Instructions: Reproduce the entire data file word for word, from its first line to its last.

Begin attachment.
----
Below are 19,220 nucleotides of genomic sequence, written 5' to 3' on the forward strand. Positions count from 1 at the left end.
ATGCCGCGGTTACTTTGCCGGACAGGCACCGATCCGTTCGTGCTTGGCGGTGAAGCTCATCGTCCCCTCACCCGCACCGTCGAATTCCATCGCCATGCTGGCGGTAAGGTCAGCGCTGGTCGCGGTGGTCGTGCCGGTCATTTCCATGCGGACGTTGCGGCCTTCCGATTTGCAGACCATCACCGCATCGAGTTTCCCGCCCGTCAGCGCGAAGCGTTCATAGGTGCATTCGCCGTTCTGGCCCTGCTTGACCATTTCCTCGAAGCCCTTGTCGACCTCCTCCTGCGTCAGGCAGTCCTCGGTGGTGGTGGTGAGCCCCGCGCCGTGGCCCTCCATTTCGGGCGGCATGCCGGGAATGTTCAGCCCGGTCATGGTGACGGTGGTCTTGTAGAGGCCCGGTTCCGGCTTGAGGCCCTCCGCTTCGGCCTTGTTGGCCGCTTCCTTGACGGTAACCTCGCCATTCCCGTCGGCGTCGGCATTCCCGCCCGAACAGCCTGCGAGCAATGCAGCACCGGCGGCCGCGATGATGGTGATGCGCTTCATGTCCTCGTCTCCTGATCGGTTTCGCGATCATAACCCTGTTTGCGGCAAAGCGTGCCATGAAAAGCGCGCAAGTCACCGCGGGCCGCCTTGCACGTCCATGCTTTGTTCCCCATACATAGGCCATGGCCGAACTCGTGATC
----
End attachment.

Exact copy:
Below are 19,220 nucleotides of genomic sequence, written 5' to 3' on the forward strand. Positions count from 1 at the left end.
ATGCCGCGGTTACTTTGCCGGACAGGCACCGATCCGTTCGTGCTTGGCGGTGAAGCTCATCGTCCCCTCACCCGCACCGTCGAATTCCATCGCCATGCTGGCGGTAAGGTCAGCGCTGGTCGCGGTGGTCGTGCCGGTCATTTCCATGCGGACGTTGCGGCCTTCCGATTTGCAGACCATCACCGCATCGAGTTTCCCGCCCGTCAGCGCGAAGCGTTCATAGGTGCATTCGCCGTTCTGGCCCTGCTTGACCATTTCCTCGAAGCCCTTGTCGACCTCCTCCTGCGTCAGGCAGTCCTCGGTGGTGGTGGTGAGCCCCGCGCCGTGGCCCTCCATTTCGGGCGGCATGCCGGGAATGTTCAGCCCGGTCATGGTGACGGTGGTCTTGTAGAGGCCCGGTTCCGGCTTGAGGCCCTCCGCTTCGGCCTTGTTGGCCGCTTCCTTGACGGTAACCTCGCCATTCCCGTCGGCGTCGGCATTCCCGCCCGAACAGCCTGCGAGCAATGCAGCACCGGCGGCCGCGATGATGGTGATGCGCTTCATGTCCTCGTCTCCTGATCGGTTTCGCGATCATAACCCTGTTTGCGGCAAAGCGTGCCATGAAAAGCGCGCAAGTCACCGCGGGCCGCCTTGCACGTCCATGCTTTGTTCCCCATACATAGGCCATGGCCGAACTCGTGATC